3. Racism and lawlessness is not the problem, the problem is sin. Agreed. The sin of racism pervades every institution in America. In order to address the problem of racism we need to go beyond mere calls for personal salvation. American history teaches us that some of the great evangelical revivals led to abolitionism and other forms of social justice. At the same time, some of the great evangelical revivals led to a deeper entrenchment of racism in society. Jeffress’s church, which celebrates its history of soul-winning, is one example. Also, let’s remember that when Frederick Douglass’s master got saved during an evangelical revival, he became more, not less, ruthless in his treatment of his slaves. We will see what happens this time around, but individual spiritual regeneration does not always solve the deeply embedded problems of race in America.
Now I want to hear how this generally good, but also insufficient, message applies to Jeffress’s support of Donald Trump.
James Robison is right. But so is Jurgen Moltmann when he said that Christians must “awaken the dead and piece together what has been broken“:
Tony Perkins is talking with David Brat, the dean of the Liberty University School of Business, about law and order and the breakdown of K-12 and higher education. Perkins thinks the real problem in America is a “lack of courage.” I did a post about courage a few weeks ago.
Brat wants Christians to be “prophets, priests, and kings.” Yes. Here is something I wrote last month about such royal language:
What does it mean, as Scot McKnight, N.T. Wright, and Matthew Bates, among others, have argued, that Jesus is King? What role do Christians play as a royal priesthood, proclaiming the truth of God to the darkness and, as Wright puts it, “reflecting God’s wisdom and justice into the world.”And there’s the rub. Reed’s Kingdom of God, and the Kingdom of God as understood by many conservative evangelicals, looks the other way when a ruler from another kingdom (so to speak) practices immorality. They do not seem to take their citizenship in this Kingdom as seriously as they take their American citizenship or, at the very least, they seem unwilling to say more about the tensions between the two. (There is, of course, a deep history behind the conflation of these two kingdoms).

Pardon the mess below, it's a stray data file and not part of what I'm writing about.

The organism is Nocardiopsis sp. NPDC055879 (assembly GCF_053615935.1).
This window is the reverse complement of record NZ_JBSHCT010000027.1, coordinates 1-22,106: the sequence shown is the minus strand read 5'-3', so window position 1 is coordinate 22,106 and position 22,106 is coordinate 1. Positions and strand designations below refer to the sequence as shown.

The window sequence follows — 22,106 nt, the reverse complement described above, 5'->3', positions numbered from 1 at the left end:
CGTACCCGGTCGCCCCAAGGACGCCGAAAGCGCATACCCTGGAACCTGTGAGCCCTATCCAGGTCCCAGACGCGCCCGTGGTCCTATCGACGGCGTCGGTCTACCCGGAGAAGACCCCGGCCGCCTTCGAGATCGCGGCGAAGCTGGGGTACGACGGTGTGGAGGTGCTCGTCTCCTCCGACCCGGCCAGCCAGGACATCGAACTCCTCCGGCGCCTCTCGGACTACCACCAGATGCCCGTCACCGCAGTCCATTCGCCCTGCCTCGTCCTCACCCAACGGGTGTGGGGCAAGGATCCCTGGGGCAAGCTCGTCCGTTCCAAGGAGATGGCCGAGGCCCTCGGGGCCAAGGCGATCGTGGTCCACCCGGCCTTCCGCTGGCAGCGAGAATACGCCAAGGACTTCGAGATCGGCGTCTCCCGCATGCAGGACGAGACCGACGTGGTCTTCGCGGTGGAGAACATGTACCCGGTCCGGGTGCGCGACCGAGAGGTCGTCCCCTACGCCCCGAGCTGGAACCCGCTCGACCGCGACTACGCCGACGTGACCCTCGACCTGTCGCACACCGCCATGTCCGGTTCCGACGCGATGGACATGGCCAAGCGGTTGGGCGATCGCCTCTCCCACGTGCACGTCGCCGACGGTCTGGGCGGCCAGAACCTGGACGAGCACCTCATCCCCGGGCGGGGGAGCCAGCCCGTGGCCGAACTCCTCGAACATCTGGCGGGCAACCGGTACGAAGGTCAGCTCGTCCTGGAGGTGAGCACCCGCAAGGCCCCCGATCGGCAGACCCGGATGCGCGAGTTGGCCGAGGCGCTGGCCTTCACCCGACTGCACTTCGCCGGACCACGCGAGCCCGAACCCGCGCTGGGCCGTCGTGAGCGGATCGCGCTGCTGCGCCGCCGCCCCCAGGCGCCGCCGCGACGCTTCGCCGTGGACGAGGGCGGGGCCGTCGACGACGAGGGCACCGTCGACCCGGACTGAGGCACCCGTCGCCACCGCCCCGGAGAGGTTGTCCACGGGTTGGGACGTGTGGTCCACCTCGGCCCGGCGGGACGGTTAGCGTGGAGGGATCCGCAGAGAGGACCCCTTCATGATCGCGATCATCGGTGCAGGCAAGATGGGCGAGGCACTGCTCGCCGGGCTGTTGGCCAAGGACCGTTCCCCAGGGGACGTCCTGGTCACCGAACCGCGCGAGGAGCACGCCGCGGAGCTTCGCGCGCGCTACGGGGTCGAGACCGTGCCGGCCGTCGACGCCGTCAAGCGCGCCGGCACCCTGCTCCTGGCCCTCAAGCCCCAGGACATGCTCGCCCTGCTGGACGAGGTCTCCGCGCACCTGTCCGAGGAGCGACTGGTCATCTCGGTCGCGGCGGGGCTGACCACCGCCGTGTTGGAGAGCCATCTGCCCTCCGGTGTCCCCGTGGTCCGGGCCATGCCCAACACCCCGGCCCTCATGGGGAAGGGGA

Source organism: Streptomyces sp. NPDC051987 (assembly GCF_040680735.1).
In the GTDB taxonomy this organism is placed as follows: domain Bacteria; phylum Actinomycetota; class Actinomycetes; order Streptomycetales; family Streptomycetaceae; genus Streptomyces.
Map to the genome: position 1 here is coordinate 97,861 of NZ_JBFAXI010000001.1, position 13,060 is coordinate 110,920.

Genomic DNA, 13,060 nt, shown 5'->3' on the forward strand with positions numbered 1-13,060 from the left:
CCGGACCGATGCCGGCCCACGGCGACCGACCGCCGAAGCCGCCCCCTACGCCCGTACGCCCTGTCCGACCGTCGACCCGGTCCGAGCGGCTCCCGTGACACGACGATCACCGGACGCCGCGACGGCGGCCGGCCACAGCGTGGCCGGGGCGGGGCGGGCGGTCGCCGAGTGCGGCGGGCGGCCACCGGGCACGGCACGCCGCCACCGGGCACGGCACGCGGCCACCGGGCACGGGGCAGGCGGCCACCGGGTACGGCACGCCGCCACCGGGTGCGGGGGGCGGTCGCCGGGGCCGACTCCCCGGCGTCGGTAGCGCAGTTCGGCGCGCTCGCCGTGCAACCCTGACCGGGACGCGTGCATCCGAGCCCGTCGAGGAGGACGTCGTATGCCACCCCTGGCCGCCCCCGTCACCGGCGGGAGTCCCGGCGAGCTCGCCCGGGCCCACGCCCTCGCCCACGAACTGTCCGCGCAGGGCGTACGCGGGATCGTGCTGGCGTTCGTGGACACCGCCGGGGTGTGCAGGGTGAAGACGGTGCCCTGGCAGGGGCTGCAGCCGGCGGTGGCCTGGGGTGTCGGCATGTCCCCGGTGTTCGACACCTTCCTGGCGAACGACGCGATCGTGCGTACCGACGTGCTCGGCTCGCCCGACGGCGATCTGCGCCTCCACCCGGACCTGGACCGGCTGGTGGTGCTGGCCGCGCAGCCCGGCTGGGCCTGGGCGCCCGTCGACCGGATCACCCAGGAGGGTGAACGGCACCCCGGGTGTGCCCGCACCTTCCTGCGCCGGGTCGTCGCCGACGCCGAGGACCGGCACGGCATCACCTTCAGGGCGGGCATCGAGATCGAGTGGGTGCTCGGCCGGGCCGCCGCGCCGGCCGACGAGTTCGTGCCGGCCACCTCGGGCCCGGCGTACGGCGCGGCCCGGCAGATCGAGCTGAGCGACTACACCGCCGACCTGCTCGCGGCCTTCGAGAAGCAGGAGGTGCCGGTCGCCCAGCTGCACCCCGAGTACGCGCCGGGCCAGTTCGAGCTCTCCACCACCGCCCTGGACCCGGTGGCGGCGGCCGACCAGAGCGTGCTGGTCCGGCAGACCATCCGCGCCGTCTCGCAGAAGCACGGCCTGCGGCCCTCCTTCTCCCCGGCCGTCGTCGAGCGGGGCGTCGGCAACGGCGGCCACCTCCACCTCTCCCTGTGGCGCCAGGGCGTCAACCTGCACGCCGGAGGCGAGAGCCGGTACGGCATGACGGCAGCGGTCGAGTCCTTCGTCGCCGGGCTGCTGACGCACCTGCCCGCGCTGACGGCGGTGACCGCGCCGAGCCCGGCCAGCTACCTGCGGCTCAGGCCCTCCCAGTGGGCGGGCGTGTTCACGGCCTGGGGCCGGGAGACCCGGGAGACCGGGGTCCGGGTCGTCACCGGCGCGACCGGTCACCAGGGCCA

Gary Bauer just retweeted this:
Perhaps he should have made a caveat for Christians in prayer. But let’s face it, the court evangelicals don’t do nuance very well.
Ralph Reed is fully aware of the fact that Gorsuch and Roberts have betrayed him and his followers. Yet don’t expect him to throw out the Christian Right playbook anytime soon. Ruth Bader Ginsburg is ready to retire and Reed will no doubt try to make the 2020 election about the Supreme Court:
Rob McCoy, the pastor of Calvary Chapel of Thousands Oaks in Newbury Park, California, invited Charlie Kirk, the Trump wonderboy, to preach at his church last Sunday. McCoy introduced him by quoting Philippians 4:8: “Finally, brothers and sisters, whatever is noble, whatever is right, whatever is pure, whatever is lovely, whatever it admirable–if anything is excellent or praiseworthy–think about such things.” Kirk then got up and gave a fear-mongering political speech that ripped evangelical pastors who have participated in anti-racist protests. At one point, Kirk told the Christians gathered on this Sunday morning that if the Left “takes him down” he “will be on his feet” not “on his knees.” This was an applause line. If you want to see hate preached from an evangelical pulpit, watch this:
And let’s not forget Charles Marsh’s twitter thread exposing Eric Metaxas’s use of Dietrich Bonhoeffer to attack Black Lives Matter.
Until next time.